When Dawn Pinnisi started her career as a young lawyer in 2000, what struck her the most was the dearth of female colleagues in her line of work. “When I entered the trial part courtroom, I could count on one hand the number of women in the room,” she says.
Now, as a founding member of the New York and New Jersey-based litigation firm Varcadipane & Pinnisi, PC, she works tirelessly to not just advocate for her clients, but for other women in the legal field as well.
Before working as a personal injury lawyer, Pinnisi wasn’t sure what kind of law she wanted to go into. Shortly after graduating from Brooklyn Law School in 1999, she started her career as an attorney at aBrooklyn-based litigation firm.
After spending time as an intern and legal assistant, she passed the bar exams in New York and New Jersey and within a week she was picking a jury and had her first full trial in Brooklyn. “I quickly realized I enjoyed being in court,” she says; she loves the feeling of applying expertise and research to persuasive and logical arguments that help you win your case. “Litigation is a good mix of [those disciplines],” says Pinnisi.
After working at that firm for more than 15 years (eventually becoming managing attorney and later partner), in 2016 Pinnisi found herself starting to gravitate toward cases and clients that allowed her to make a difference in people’s lives.
To that end, she left the firm to start Varcadipane & Pinnisi, a boutique litigation firm handling personal injury, civil and commercial litigation, and real estate law. Pinnisi heads the personal injury department of the firm.
One of Pinnisi’s implicit goals in her personal injury work is to fight back against the preconceptions that come with that profession—ones that, to Pinnisi’s mind, are often entirely unfounded. “People are often misinformed about personal injury [law] in general,” she observes.
Take, for instance, the infamous McDonald’s “hot coffee” case in the ‘90s. “Everyone talks about that [case] in a derogatory manner,” Pinnisi says; the case became a poster child for the frivolous lawsuit. “But she actually had severe injuries you would never want to have.” The media tends to portray the lawyers who take personal injury cases as predatory ambulance-chasers, which makes her job even harder.
That’s not to say there aren’t a few bad apples in the bunch, as Pinnisi can attest. “Certain attorneys ruin it for the profession,” she admits. The highly competitive nature of personal injury law can attract the kind of folks who just want to make a quick buck.
Over the years, she’s heard stories of clients being approached by attorneys offering cash bonuses for signing, or paying hospital employees to divulge confidential info, and these tales give her pause. “It’s unethical and helps the negative portrayal of this industry,” she says.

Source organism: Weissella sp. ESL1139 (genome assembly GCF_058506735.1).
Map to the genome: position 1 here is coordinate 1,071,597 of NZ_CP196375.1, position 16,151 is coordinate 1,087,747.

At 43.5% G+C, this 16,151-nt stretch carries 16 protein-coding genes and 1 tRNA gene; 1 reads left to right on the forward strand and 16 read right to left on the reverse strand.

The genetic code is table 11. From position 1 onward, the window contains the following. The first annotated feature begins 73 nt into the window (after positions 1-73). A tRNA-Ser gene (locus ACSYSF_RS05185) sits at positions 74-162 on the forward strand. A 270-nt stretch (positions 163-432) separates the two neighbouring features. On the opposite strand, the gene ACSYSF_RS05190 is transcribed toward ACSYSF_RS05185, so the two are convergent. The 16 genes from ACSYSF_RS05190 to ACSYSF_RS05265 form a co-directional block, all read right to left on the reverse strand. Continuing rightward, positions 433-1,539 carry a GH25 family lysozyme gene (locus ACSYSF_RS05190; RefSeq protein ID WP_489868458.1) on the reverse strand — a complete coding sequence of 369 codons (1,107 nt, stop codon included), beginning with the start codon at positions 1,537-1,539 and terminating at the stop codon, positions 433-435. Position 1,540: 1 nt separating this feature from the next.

Pinnisi, on the other hand, prides herself on a principled, fervently client-first philosophy. “It all comes down to making it about the client,” she says. While she often encounters attorneys who’ve become jaded by years of disheartening casework, Pinnisi understands that, for the client, these circumstances are far from routine. “[For the client], It’s never ‘just a fracture,’” Pinnisi explains.
“When I entered the trial part courtroom, I could count on one hand the number of women in the room.”
Good representation can make all the difference in a client’s life, and can even help prevent further injuries in the future. In one product liability case, Pinnisi worked on behalf of a toddler whose finger was amputated in the defective hinge of a baby stroller; she was able to call the US Consumer Product Safety Commission and get that stroller recalled.
In a birth injury case, she worked out a structured settlement and secured medical insurance coverage for life for a baby who’d lost the use of his wrist. “These are the things that bring me back to why I wanted to start my own firm,” Pinnisi says. She takes pride in her work’s ability to help people become valuable members of society, ease their burden, and do good for the future.
As a woman in a male-dominated field, Pinnisi recognizes that she’s in a position to help mentor other young women who are interested in entering the legal field as well. She personally lacked a strong female role model when she was a young lawyer, Pinnisi says: “I had to do it on my own, and worked very, very hard to gain that respect and confidence.”
At her current firm, Pinnisi says, the very first hire she made was a young female associate. “I brought her to court with me so she could get hands-on experience and made sure to pass on the knowledge I have gained over my career. Now, over three years later, we still work together daily to give our clients the best representation possible.”
Nowthat more women are entering the profession, Pinnisi feels a sense of solidarity with female attorneys at other firms. “We’re always helping each other out,” she says, sharing information, experts, effective strategies, and so on.
“You definitely see more women in court now, as opposed to twenty years ago,” she says, “but the litigation field is still pretty male-dominated.” Whether fighting for clients or greater female representation in the legal profession, Pinnisi works daily to bring a sense of justice and credibility to her line of work.